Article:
January 2, 2024By Erin Carn Bennett

Get Back to The Basics of Clinical Simulation

As healthcare simulation educators, there is often pressure to deliver complex clinical simulations with entire teams more regularly than can be completed due to often increased clinical demands. However, as healthcare workers regularly face challenges around staff retention, staff shortages, and increased staff burnout, there is a constant balance to meet educational needs versus clinical demands. After the global pandemic where healthcare education has been canceled on a regular basis, clinical staff are feeling the effects of these cancellations across the globe now more than ever. This article by Erin Carn-Bennett, MSN, RN, will explore the need to get back to the basics of clinical education and follow a proposed framework in healthcare simulation.

High Staff Attrition: How Clinical Simulation Can Help

Clinical staff in healthcare continue to work in increasingly challenging work environments with a significant loss of clinical staff with seniority, knowledge, and wisdom from the workforce. The impact of this chasm in expertise may be felt for many years to come. Since a lot of clinical simulation education has been canceled worldwide, many clinical staff in healthcare feel they need more preparation for their clinical roles. They are forced to undertake more senior positions with a lack of preparation due to staff shortfalls. This lack of education and preparation can impact patient safety and the quality of clinical care.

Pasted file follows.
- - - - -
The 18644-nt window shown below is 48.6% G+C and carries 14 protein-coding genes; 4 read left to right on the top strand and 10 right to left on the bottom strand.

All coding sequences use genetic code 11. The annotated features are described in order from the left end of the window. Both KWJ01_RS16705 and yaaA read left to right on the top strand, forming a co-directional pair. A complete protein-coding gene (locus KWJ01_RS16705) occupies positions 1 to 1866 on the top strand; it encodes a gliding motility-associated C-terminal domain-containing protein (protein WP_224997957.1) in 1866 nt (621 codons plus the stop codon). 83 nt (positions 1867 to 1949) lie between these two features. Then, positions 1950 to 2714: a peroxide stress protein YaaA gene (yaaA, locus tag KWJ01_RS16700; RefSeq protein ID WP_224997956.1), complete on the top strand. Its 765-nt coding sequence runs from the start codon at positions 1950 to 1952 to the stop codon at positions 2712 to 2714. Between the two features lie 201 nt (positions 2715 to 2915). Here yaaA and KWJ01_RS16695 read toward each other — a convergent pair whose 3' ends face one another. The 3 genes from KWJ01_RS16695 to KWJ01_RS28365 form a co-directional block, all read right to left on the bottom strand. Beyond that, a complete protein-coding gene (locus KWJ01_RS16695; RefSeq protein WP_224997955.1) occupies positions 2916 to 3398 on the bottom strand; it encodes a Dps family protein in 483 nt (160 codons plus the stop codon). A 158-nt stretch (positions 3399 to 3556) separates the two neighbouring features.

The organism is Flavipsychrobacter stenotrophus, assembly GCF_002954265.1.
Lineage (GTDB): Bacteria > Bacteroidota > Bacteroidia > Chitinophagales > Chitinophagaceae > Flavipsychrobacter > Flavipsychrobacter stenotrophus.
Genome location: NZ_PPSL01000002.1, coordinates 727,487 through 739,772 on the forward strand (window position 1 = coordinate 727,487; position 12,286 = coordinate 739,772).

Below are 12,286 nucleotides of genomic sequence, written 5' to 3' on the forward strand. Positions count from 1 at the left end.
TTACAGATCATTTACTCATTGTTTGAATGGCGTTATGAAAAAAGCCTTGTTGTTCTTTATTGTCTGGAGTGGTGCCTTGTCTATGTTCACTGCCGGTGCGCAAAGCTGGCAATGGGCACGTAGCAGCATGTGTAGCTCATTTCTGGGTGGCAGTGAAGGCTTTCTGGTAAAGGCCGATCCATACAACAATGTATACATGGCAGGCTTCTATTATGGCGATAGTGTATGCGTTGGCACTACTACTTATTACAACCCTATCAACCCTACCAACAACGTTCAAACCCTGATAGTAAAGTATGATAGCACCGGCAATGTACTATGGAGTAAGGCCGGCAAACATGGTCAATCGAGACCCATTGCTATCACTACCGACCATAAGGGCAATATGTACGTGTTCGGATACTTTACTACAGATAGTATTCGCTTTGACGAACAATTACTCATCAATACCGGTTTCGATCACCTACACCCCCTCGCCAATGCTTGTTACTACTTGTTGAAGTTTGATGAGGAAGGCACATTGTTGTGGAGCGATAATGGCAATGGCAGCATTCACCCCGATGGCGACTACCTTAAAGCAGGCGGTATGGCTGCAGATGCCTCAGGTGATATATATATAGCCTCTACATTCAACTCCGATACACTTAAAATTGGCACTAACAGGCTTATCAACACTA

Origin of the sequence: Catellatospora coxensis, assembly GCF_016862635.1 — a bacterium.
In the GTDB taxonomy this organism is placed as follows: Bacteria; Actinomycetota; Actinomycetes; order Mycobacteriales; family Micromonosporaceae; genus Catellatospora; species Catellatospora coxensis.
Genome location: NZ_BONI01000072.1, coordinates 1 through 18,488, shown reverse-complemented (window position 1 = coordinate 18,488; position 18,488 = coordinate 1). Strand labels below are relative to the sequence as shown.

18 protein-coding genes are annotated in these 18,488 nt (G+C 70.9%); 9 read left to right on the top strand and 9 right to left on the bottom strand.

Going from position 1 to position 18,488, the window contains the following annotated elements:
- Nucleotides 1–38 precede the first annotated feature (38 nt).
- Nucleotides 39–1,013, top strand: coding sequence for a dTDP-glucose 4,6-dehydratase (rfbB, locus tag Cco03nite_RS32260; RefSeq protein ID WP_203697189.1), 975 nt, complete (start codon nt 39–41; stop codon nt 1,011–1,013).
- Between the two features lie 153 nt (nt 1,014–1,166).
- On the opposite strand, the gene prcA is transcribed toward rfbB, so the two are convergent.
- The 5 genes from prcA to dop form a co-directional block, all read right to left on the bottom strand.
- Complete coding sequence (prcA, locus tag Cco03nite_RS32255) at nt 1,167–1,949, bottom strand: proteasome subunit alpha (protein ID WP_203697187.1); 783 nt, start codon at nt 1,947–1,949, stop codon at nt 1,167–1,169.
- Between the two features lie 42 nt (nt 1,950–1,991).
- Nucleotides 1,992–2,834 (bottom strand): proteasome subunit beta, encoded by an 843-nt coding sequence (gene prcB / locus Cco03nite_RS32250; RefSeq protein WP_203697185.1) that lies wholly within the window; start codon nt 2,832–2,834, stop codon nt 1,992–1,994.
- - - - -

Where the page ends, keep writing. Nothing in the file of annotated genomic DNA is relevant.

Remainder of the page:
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As the rebuild and build-up process of clinical expertise occurs for many healthcare institutions, this is a prime position for clinical simulation programs to be able to take action. This prime position of clinical simulation programs to offer to upskill clinical staff in a timely and effective manner could assist to make staff feel more confident in their clinical roles in the future after a number of challenged years for the healthcare workforce. To give staff the protected time to attend clinical simulation, even if only in thirty-minute time segments, will assist to make clinical staff feel more valued with respect to their education and as an individual.

What to Focus On with Clinical Simulation-Based Education

For many areas across the globe, there has been a huge shortfall in the education of clinical healthcare staff that has been able to be delivered for the reasons described above. Staff are often learning on the job, cannot pause and reflect on their clinical practice, and make errors in safe spaces such as clinical simulation. Similarly, staff may have different clinical practice standards as workforces are often relatively junior skill mix heavy, and skills need to be honed and perfected in safe, educational spaces such as clinical simulation.

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Why Clinical Simulation Can Assist with Staff Retention